The Bronze Process - Dawn Weimer Bronze Sculptor
THE MAKING OF A LOST WAX BRONZE SCULPTURE
How do you make a bronze? This question is asked so frequently with so much confusion, I will attempt to give a brief description of what is actually a long, arduous process.
The original sculpture begins with an armature usually made from pipe, wood, wire or anything else that will make a "skeleton" with the strength to hold the weight of the table-size model to be sculpted in clay as well as the weight of the mold that will be made of the clay model.
fter the sculptor completes the clay model a several layers of urethane or silicone rubber mold is then made directly on the original clay sculpture. A plaster "mother mold" is then made encasing the rubber mold to hold the rubber mold rigid. Molds are removed, reassembled, and filled with repeated thin layers of melted wax each poured at a lesser temperature so as not to melt the one just poured. The mold is then peeled away from the hardened wax and the wax is "chased" to remove seams and bubbles to replicate the original clay sculpture.
I then inspect the wax replica. Wax rods are then attached to the wax sculpture replica (called gates and sprues) in a manner resembling arteries. These gates lead to a wax funnel at one end of the rod. The hardened wax sculpture replica with its "arteries" is then dipped into a liquid "shell" vat. While still wet, it is slowly lowered into a dry silica-sand forming a rigid shell. This process is repeated in layers, each layer being allowed drying time, which creates a hard plaster-like shell on the inside and outside of the wax sculpture. This wax, with its heavy shell coating, is now steam heated, melting out all of the wax, leaving only a hollow shell. This is where the "lost wax" method of bronze term applies. The lost wax method of bronze dates back approximately 6000 years and is virtually the same process today with modern applications. If the table-size model is to be pointed-up (the term for enlarging to life-size or larger) the sculptor then has to take very accurate measurements of the table-size model in order to begin calculations to enlarge it to the desired dimensions for the life-size or heroic piece. This process can take many months to complete depending upon the complexity and size of the piece.
While the bronze bars (ingots) are melted into liquid form, the shells are baked to a ceramic-like stone. Melted molten-like bronze (at temperatures of 2130 degrees (Fahrenheit) is then poured into the hollow cavity within the shell. Once the bronze is hardened and cooled the shell is carefully broken away with hammer and chisel. Bars and funnels are also removed at this time. Any remaining shell is removed by two stages of sandblasting: first with course material, then with fine.
Imperfections to the surface, as well as marks and scars left when removing the bars and funnel are repaired in a process called "chasing" similar to the wax chasing done earlier on the wax replication. Since large pieces cannot be easily poured in one piece, they are often cut into pieces in the wax spruing/gating process therefore requiring that the bronze pieces be reassembled and welded into correct position. Welded seams are again "chased" until the bronze is identical to the original work. Another sandblasting is required and again, I inspect.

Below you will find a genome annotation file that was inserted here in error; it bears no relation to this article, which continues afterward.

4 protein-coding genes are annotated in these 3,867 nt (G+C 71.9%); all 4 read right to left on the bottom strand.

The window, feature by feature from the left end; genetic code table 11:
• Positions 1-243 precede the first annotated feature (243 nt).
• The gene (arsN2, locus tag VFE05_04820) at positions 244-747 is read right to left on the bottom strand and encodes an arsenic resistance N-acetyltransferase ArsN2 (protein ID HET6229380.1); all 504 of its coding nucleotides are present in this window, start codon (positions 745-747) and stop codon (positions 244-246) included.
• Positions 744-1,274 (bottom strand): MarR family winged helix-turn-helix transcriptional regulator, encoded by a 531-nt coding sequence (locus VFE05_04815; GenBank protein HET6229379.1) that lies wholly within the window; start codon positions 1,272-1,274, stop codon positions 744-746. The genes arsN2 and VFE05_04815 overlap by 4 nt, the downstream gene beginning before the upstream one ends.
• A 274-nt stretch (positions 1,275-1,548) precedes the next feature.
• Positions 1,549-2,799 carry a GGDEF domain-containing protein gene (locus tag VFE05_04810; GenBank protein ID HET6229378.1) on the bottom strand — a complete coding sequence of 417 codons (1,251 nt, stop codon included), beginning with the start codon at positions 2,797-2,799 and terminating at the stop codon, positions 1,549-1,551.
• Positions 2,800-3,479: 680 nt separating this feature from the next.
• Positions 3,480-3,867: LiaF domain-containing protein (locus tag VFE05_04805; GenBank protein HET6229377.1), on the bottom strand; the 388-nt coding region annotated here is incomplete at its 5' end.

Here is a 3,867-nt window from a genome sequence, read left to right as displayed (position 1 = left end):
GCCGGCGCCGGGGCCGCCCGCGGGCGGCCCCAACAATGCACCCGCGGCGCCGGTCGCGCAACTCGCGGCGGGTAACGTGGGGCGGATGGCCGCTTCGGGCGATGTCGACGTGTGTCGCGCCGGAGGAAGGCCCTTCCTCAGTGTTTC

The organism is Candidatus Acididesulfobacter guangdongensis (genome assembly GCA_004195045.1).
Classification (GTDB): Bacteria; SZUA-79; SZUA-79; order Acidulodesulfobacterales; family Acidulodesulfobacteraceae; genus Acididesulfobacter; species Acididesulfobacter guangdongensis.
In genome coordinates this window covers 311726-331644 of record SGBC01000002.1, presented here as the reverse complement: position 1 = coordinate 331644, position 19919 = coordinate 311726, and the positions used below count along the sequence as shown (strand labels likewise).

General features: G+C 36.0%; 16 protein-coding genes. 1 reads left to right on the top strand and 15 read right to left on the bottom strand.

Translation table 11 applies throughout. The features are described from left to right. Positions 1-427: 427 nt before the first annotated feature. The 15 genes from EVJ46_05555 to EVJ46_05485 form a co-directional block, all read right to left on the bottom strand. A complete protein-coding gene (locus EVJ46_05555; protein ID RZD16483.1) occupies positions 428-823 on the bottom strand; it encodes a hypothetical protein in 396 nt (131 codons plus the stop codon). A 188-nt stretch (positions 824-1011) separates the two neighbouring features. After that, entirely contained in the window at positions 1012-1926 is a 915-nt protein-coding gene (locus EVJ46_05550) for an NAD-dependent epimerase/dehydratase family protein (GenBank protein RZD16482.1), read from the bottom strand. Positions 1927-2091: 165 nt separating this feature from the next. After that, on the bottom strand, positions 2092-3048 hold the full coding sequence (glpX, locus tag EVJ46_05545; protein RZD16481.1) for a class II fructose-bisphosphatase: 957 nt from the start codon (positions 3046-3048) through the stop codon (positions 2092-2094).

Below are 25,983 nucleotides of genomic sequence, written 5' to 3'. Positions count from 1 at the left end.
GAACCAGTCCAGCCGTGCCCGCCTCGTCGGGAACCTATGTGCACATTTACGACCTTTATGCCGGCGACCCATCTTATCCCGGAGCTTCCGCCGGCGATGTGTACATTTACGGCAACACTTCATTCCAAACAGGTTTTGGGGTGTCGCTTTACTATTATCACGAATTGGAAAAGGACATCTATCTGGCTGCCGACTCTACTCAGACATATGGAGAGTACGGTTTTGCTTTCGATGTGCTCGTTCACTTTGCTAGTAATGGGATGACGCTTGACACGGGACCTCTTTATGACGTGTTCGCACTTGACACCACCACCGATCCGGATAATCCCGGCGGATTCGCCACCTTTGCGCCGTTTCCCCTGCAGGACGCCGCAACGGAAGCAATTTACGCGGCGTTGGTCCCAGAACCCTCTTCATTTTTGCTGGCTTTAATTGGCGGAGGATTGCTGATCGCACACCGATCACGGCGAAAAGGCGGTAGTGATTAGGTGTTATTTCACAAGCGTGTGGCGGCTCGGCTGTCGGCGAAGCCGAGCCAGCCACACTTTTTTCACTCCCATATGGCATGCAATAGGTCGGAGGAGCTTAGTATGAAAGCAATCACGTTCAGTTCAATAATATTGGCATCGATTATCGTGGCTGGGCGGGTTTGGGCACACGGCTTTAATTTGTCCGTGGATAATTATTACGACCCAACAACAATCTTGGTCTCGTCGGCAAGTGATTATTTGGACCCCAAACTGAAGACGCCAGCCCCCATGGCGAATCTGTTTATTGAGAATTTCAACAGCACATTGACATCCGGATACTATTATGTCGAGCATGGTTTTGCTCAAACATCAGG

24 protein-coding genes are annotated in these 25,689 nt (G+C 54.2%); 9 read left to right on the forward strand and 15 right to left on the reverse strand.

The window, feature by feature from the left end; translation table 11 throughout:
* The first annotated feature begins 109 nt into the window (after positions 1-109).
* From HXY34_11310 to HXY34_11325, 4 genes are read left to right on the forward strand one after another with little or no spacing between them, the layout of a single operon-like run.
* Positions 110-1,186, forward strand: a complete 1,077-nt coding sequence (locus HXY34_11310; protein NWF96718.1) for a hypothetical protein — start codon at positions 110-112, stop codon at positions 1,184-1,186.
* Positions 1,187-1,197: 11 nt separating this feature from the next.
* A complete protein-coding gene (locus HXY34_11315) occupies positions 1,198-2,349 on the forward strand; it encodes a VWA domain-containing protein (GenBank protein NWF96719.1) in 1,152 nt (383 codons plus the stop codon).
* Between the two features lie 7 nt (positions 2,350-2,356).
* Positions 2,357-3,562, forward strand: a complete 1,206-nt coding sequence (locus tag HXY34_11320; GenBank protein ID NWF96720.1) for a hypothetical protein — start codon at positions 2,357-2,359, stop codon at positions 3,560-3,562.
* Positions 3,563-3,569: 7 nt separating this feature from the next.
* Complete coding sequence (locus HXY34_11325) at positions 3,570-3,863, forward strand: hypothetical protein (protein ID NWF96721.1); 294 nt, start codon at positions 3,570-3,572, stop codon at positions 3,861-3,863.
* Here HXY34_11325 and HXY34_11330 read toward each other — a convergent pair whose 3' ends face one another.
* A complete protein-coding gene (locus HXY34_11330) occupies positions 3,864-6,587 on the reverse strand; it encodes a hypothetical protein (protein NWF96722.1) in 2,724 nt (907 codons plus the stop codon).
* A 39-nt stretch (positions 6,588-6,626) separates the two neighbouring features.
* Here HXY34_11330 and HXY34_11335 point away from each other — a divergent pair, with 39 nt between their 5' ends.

The final step is the patination. This gives the bronze its coloration by applying heat with a torch (at 400 degrees) and chemicals to the metal. Chemicals can be dipped, sprayed or brushed on in varying degrees of heat to achieve the scuptor's desired result. I inspect the piece again.
In summary, sculpting a table-size clay model alone can take up to three months or better depending upon its size and complexity. If the piece is to be pointed up, the point up can take up to six months or better, again depending upon the size and complexity. The molding process of a life-size or larger piece can take a month or better. The foundry process can take four to six months to complete in bronze. Thus, you can begin to understand the many stages, complications, variations, and the exhausting endurance of hours, days and months that elapse in the process of creating a single, finished lost wax bronze and why bronze is a time-consuming and costly art medium. The end result is virtually a timeless, indestructible, glowing three dimensional fine art sculpture that gives centuries of pleasure and becomes a cherished family heirloom or the pride of a community well into the future. In fact, the bronze sculpture "Double Check" by J. Seward Johnson, Jr. of a seated man with briefcase survived through the World Trade Center tragedy. It will need sandblasting, a new patina and base to again be a bronze testament to the fortitude of America.
True foundry cast lost wax bronze sculpture should not be confused with cold-cast or bonded "bronze" which is a process of mixing metal powder with resin (plastic) and adding steel balls to the mixture in order to add weight. True bronze on the other hand has its own weight. It cannot be ground up or pulverized. It is nothing like brass, pewter, resin (plastic)) or the so-called "solid" bronze also held together with a resin. Nothing can replace lost wax bronze for enduring beauty, timeless durability and increasing value. To view the lost wax process visit www.artcastings.com/process